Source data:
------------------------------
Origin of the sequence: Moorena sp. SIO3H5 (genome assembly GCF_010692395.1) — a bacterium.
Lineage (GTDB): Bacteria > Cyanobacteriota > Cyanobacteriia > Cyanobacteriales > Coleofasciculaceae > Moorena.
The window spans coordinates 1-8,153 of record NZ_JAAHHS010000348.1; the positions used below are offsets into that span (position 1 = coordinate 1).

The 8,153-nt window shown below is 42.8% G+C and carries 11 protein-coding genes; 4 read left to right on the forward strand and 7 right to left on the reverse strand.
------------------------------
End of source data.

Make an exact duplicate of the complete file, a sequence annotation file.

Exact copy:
Origin of the sequence: Moorena sp. SIO3H5 (genome assembly GCF_010692395.1) — a bacterium.
Lineage (GTDB): Bacteria > Cyanobacteriota > Cyanobacteriia > Cyanobacteriales > Coleofasciculaceae > Moorena.
The window spans coordinates 1-8,153 of record NZ_JAAHHS010000348.1; the positions used below are offsets into that span (position 1 = coordinate 1).

The 8,153-nt window shown below is 42.8% G+C and carries 11 protein-coding genes; 4 read left to right on the forward strand and 7 right to left on the reverse strand.